Dow Jones Outperforms Wall Street Peers as Netflix’s Collapse Drags Tech Shares
US STOCKS OUTLOOK:
- Dow Jones advances, S&P 500 finishes the session mostly flat
- Nasdaq 100 sinks as Netflix catastrophic slump drags the technology sector
- The stay-at-home trade looks increasingly less attractive as people seek high-contact activities amid improving pandemic conditions
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The Dow Jones Industrial Average outperformed the other two major averages on Wednesday, rising 0.72% to 35,160, its best level since late March, supported by a strong advance in shares of Goldman Sachs, Home Depot, and IBM. The S&P 500, for its part, was largely flat, finishing the day at 4,459 points.
Meanwhile, the Nasdaq 100 posted sharp losses, down 1.49% to 13,998, amid widespread weakness in the tech space, after Netflix's historic stock price plunge, triggered by disappointing results, led to a reallocation of portfolios. For context, the streaming service provider (NFLX) plummeted 35% after the company unexpectedly shed a net of 200,000 subscribers during the first three months of the year and said it expects to lose a further 2 million users during the current quarter. The pessimistic guidance reverberated across the technology sector, but hit especially hard other firms in the same or related business, including Disney, Roku and even Meta, Facebook’s parent.
As the healthcare crisis improves, mobility normalizes to pre-COVID19 levels, and people begin to leave their homes more often to engage in high-contact activities, demand for services and products offered by stay-at-home stocks will decline further, substantially reducing their profit growth potential. This is a significant threat for the likes of Netflix, Roku, Peloton, Zoom, etc. in the medium term.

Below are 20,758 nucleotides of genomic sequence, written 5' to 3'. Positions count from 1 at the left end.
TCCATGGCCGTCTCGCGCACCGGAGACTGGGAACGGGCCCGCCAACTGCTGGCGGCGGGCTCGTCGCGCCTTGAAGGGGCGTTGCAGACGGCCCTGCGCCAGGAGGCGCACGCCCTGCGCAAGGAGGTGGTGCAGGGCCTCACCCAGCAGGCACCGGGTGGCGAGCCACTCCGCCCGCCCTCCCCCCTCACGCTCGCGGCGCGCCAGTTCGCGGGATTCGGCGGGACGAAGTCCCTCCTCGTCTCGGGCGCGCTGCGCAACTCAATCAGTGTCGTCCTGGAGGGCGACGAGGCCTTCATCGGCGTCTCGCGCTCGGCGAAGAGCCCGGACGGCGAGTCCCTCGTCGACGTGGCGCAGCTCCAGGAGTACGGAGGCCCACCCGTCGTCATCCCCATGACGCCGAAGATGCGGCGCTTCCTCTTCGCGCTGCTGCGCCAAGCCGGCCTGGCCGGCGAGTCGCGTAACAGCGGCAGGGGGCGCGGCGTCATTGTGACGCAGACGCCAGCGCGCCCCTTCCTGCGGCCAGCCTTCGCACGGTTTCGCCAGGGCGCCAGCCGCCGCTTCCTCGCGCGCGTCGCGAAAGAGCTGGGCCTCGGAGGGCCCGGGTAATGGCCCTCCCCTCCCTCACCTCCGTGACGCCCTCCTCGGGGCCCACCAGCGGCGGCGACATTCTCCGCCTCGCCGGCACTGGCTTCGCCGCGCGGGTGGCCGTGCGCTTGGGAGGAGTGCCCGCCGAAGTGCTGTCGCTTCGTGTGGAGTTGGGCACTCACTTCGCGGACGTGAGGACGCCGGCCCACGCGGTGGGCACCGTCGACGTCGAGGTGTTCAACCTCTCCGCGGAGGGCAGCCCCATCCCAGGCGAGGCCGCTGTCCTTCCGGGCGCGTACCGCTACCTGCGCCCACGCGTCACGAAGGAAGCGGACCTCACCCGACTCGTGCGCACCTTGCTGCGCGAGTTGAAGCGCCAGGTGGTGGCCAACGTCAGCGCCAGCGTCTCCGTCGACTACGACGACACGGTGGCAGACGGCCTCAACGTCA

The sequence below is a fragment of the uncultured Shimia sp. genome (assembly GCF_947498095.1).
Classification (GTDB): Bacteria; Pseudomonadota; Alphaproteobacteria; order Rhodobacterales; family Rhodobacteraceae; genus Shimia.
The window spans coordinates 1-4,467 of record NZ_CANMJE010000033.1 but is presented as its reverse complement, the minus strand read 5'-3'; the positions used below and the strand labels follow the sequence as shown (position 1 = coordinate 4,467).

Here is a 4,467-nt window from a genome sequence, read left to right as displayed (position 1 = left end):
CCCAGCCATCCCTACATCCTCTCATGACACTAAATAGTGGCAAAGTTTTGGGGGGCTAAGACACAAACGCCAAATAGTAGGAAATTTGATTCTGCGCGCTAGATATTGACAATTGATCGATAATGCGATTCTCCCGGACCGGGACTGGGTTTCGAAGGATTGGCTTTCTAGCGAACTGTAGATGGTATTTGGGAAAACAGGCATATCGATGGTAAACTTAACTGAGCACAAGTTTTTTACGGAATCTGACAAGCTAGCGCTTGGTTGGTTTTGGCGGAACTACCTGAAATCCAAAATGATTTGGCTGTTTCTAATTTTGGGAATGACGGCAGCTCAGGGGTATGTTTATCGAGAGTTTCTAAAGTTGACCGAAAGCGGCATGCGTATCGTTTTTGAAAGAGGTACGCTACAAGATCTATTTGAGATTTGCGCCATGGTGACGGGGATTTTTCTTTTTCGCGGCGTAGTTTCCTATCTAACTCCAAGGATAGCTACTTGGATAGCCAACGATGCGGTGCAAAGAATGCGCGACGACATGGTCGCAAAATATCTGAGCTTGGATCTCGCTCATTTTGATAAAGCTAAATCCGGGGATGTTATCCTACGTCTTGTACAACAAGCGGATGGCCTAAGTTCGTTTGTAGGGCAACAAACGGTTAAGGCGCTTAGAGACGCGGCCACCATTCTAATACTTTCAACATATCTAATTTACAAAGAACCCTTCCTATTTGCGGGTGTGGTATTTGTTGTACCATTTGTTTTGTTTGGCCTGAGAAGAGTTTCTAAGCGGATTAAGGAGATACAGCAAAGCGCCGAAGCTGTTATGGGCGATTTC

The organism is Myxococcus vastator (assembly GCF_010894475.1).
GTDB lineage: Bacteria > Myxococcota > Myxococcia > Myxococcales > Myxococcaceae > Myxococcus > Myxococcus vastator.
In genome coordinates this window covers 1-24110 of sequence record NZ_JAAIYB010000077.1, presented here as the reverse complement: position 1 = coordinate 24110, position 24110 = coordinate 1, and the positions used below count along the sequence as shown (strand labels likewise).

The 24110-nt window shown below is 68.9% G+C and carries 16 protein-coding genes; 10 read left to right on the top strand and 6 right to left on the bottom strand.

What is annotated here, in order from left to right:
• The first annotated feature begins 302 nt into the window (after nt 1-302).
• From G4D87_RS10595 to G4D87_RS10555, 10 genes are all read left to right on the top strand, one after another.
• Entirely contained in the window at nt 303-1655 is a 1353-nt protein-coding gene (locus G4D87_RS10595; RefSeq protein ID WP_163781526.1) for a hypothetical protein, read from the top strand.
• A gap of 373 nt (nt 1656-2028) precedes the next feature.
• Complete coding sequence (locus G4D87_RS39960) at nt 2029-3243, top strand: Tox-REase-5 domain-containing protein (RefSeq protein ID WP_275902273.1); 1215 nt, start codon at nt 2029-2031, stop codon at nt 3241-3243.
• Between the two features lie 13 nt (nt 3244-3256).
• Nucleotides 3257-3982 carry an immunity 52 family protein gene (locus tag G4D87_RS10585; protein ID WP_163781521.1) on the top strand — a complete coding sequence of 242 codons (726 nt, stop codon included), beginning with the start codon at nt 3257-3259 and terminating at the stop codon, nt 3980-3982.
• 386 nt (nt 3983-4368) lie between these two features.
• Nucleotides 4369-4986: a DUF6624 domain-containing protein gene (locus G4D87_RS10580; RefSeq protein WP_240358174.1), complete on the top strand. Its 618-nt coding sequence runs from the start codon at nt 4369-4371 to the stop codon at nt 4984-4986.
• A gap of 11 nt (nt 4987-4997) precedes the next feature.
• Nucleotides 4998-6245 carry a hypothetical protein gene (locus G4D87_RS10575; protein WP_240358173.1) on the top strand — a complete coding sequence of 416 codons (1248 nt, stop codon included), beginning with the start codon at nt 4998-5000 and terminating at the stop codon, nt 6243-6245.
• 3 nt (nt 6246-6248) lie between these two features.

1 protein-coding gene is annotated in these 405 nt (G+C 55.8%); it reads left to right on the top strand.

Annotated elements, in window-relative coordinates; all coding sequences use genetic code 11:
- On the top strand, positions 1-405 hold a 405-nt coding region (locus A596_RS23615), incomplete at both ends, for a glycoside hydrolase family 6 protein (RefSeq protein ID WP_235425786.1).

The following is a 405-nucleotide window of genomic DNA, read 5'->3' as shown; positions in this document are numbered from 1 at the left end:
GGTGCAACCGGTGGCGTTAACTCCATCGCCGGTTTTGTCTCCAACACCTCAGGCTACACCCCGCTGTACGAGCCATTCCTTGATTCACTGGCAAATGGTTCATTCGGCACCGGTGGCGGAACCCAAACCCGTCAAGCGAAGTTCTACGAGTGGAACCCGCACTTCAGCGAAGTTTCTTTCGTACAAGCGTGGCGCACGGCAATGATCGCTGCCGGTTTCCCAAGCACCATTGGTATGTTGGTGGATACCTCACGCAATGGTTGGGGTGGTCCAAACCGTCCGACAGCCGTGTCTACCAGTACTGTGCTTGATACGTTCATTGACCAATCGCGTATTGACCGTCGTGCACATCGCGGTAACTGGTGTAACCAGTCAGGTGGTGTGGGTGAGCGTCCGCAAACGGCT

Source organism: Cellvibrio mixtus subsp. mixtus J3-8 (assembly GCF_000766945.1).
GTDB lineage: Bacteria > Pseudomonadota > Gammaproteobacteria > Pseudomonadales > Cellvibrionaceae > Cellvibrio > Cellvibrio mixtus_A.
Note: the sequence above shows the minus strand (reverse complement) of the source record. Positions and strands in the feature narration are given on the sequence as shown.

The question now being asked by the retail crowd is whether NFLX's woes will translate into investor aversion to the tech universe and, in turn, the S&P 500 or Nasdaq 100 underperformance. In the grand scheme of things, some of NFLX's problems are idiosyncratic and may not necessarily apply to other companies in the sector. While NFLX has a large weighting in the major Wall Street indices and may skew their behavior from time to time, it is not as important as other heavy hitters such as Apple, Microsoft, Amazon, Tesla, Alphabet and Meta.
To better assess the near-term outlook, traders should focus primarily on the names just mentioned by examining their quarterly results and, more importantly, their profit guidance for the coming quarters. If these firms report positive numbers and offer constructive commentary on the road ahead, the S&P 500 and the Nasdaq 100 could remain on a recovery path in the near-term.
DOW JONES TECHNICAL ANALYSIS
After decent gains on Wednesday, the Dow Jones accomplished a notable feat – it broke above cluster resistance and reclaimed its 200-day moving average. The index, however, fell short of printing a new higher high and overtaking the March peak, a sign that bullish momentum is not yet strong enough. While sentiment appears to be on the mend, bulls need to clear the 35,350 area decisively to convince traders on the fence to jump back in. If we do see a move above this resistance in the coming sessions, buying interest could accelerate, paving the way for a move towards 35,820, followed by 36,550.
On the flip side, if sellers return and regain control of the market, initial support appears at 34,955. If this floor is breached, the index could correct lower and head towards its 50-day SMA. On further weakness, the focus shifts down to the 34,100 zone.
DOW JONES TECHNICAL CHART
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---Written by Diego Colman, Contributor